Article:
Modern lens designs such as Lecia’s Aspherical Summilux series are as optically perfect as has ever been achieved. The images they produce have a richness and pop that is hard to explain, it really must be seen to be understood. But for all that perfection, there are more than just a few photographers out there that prefer a somewhat more organic experience. I liken it to those that prefer the crackle, hiss, and pop of vinyl to the crystal clear digital perfection of a compact disk or MP3.
One of the more famous of character lenses is the Summitar 50mm f2. It is a L39 screw mount collapsable lens design, which is great for saving space in a camera bag. To use it on the M9 one must get an L to M mount adapter, and for those of you that were wondering, it does safely collapse on the M9.
The basic design dates back to 1939 and it was produced until 1953. Lenses manufactured after WWII were coated, and the original 10-bladed diaphragm was changed to a 6-bladeed version in 1950. The version I own is from 1949, which places it right in the sweet spot so it retains the 10-bladed aperture, yet is coated. The aperture control does not have any click-stops, and the focusing tab has an infinity lock.
Most of the images I will show here weer taken wide open, but I have included one sample image taken wide open and f2, as well as f8, just to give you an idea of how the performance of this lenses changes as you stop it down. Please note: most of these images have at least a little adjustment to them in LightRoom 3, normally just a quick “Direct Positive” filter application.
The two photos above show just how easy it use to use this lens as a character lens one minute, then as a very respectably sharp normal lems the next. I apologize for the slight difference in framing, these were all shot hand held.
The lower overall contrast of the Summitar compliments the relatively high dynamic range of the M9 sensor to allow one to shoot in challenging light conditions with relative impunity. Shadow detail is retained, and highlights are well under control. Note: I did apply some in-camera exposure compensation on this image, but even so, the range of lighting would have sent one of my Cosina Voigtlander lenses to its knees with its high contrast imaging.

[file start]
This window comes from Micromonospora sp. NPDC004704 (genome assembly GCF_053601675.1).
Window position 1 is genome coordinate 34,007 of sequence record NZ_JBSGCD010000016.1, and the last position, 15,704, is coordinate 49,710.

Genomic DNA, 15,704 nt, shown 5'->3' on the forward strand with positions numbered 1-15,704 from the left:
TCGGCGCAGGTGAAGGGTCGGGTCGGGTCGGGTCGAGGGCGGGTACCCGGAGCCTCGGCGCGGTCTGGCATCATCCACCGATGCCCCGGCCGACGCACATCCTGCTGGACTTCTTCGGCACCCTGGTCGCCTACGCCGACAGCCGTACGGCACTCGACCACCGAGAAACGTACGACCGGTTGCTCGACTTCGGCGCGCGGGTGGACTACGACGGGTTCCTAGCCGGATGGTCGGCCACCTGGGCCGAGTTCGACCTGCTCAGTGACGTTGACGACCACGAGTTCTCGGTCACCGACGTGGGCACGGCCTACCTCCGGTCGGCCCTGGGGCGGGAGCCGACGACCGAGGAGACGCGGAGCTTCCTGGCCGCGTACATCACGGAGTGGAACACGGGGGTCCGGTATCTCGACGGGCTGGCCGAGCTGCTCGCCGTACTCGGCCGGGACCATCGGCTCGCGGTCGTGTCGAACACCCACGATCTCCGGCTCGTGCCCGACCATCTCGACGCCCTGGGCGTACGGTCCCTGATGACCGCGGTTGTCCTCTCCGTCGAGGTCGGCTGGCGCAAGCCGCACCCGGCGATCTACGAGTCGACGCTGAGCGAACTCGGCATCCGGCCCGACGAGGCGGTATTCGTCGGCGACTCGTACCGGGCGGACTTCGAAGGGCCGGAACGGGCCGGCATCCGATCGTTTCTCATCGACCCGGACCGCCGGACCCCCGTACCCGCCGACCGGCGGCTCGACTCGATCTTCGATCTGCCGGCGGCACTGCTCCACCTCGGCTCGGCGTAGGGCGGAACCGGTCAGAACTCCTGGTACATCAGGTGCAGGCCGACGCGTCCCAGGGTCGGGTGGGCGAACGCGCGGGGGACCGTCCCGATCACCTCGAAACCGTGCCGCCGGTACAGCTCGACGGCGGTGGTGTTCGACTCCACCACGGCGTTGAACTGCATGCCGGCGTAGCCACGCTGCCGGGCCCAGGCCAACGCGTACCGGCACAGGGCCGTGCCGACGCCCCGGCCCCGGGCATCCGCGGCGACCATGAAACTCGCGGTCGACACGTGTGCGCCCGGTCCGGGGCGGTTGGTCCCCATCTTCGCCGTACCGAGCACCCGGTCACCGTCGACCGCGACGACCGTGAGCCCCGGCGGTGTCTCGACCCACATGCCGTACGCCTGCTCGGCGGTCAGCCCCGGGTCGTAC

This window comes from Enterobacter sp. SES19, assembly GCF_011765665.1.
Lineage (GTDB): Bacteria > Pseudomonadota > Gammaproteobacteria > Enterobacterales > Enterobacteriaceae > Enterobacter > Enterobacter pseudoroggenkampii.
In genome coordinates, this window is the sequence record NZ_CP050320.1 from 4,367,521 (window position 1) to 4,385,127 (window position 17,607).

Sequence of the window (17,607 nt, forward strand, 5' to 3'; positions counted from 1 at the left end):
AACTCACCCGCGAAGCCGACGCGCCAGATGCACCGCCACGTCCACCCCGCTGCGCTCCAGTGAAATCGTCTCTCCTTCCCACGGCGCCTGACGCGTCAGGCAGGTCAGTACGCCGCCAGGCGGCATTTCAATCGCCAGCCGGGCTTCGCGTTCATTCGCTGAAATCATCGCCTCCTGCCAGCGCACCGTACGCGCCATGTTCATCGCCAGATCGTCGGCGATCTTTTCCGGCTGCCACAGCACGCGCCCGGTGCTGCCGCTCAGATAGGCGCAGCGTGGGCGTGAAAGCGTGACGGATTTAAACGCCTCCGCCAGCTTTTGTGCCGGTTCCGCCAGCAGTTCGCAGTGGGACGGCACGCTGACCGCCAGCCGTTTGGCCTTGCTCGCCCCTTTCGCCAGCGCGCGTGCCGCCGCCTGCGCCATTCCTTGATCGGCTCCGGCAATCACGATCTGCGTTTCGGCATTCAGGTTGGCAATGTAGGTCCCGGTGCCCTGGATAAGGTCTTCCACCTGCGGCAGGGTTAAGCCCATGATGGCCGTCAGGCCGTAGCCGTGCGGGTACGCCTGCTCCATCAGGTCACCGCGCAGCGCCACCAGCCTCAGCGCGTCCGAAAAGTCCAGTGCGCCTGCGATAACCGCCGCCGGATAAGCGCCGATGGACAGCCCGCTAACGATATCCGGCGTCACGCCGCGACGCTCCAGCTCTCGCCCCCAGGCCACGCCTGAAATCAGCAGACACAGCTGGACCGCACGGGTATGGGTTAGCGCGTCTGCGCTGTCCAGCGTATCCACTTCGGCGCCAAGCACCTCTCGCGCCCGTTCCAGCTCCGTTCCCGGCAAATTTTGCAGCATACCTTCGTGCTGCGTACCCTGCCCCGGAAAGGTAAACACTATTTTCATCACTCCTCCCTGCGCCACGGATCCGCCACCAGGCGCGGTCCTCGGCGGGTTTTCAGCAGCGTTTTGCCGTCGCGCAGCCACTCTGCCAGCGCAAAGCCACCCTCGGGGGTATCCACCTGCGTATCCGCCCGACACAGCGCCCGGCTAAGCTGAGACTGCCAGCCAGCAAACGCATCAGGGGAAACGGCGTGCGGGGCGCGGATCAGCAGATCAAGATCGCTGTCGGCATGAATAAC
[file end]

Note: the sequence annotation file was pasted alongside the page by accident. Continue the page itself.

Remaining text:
Stopping this down to f2.8 all but eliminates the characteristic swirley bokeh, but it still retains a pleasing 3D rendering.
So there you have it.
I do have to say that this lens has exceeded my expectations, particularly since I was able to find one in near pristine condition for less than $400. It is nowhere near as sharp as most modern lenses. The Cosina Voigtlander 50mm f1.5 Nokton and 50mm f2.5 color skopar blow it out of the water in the sharpness department. But what it lacks in edge to edge sharpness, it mor than makes up for in character.
I like it so much in fact that on my upcoming trip to Kyoto, the Summitar will be the only 50mm lens that I will take with me. I’ll be leave the 50mm Summilux pre-Asph at home in favor of it’s much older and slightly slower sibling. I’m looking forward to taking advantage of the sharp center and swirley edge bokeh for some fall color shots.
I’ve been to Kyoto more times than I can count, but each time I go I bring a different set of gear to shoot with, and I think the Summitar/M9 combo will fit the bill nicely. To round out my M9 kit I will likely be taking a CV 28mm f1.9 and Leica 90mm f4. For extreme low-light work I will bring along the the FUJI X100 as it very decidedly blows thew doors off the M9 in the high ISO department. It also takes care of the 35mm field of view if I happen to need it.
So if you are in Kyoto between 23-28 August, you just may run into me there. I’ll be easy to find, just look for the guy with the smile on his face. 🙂
The reason for the change in the look of Sushicam is because I just mapped the sushicam.com URL to my 2yen.wordpress.com account. I did this to try and prevent the continual hacking that I experience from disrupting the site even more.